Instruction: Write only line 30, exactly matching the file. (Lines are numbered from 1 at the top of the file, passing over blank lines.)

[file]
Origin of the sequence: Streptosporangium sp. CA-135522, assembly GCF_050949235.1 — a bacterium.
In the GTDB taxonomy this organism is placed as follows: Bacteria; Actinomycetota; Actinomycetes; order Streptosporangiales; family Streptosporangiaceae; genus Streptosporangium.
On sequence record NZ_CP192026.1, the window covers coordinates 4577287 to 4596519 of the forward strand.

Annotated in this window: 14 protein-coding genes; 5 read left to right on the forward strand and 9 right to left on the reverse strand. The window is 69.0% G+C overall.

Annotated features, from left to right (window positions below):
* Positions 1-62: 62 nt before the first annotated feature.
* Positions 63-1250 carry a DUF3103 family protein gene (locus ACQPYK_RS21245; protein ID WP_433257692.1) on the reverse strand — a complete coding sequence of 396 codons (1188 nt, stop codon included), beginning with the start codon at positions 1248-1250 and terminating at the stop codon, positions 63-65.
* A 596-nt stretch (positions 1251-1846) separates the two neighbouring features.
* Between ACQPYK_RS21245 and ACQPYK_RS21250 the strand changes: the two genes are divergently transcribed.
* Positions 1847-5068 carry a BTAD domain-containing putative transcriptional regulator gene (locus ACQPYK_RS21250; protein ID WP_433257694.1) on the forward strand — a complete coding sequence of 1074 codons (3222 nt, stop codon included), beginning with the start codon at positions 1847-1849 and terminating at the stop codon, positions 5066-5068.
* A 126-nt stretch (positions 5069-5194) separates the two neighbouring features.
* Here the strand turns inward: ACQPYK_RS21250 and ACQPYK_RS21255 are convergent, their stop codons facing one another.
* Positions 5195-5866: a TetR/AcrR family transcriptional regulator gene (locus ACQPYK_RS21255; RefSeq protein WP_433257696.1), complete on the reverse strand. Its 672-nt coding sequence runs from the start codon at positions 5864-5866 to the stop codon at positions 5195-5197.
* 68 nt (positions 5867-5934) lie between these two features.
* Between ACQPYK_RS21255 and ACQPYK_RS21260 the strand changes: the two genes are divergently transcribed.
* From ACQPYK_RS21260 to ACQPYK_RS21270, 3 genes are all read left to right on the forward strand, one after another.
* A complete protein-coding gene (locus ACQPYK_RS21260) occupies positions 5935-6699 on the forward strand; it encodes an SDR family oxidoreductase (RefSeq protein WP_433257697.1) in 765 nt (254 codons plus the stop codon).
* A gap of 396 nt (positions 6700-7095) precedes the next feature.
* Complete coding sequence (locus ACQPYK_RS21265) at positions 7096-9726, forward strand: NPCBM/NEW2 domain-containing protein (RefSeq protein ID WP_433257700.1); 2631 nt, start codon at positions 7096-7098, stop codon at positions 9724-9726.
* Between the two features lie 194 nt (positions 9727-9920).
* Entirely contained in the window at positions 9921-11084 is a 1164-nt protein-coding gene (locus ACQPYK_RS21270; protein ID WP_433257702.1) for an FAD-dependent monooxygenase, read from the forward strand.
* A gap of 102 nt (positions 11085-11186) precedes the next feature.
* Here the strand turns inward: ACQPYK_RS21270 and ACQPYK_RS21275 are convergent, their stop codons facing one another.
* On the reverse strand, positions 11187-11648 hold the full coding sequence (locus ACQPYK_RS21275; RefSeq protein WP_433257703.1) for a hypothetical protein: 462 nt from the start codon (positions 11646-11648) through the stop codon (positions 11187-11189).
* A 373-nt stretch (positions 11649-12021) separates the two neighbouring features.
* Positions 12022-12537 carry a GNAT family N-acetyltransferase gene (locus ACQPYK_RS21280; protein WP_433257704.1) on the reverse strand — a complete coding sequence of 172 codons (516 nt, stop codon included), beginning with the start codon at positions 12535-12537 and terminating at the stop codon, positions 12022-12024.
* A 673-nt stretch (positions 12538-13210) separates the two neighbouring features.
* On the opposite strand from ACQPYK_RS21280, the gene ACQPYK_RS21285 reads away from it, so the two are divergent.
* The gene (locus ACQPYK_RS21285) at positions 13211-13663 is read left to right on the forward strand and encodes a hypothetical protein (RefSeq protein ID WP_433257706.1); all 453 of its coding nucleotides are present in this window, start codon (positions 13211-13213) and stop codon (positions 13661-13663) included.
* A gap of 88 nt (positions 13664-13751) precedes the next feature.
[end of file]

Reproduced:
* A gap of 88 nt (positions 13664-13751) precedes the next feature.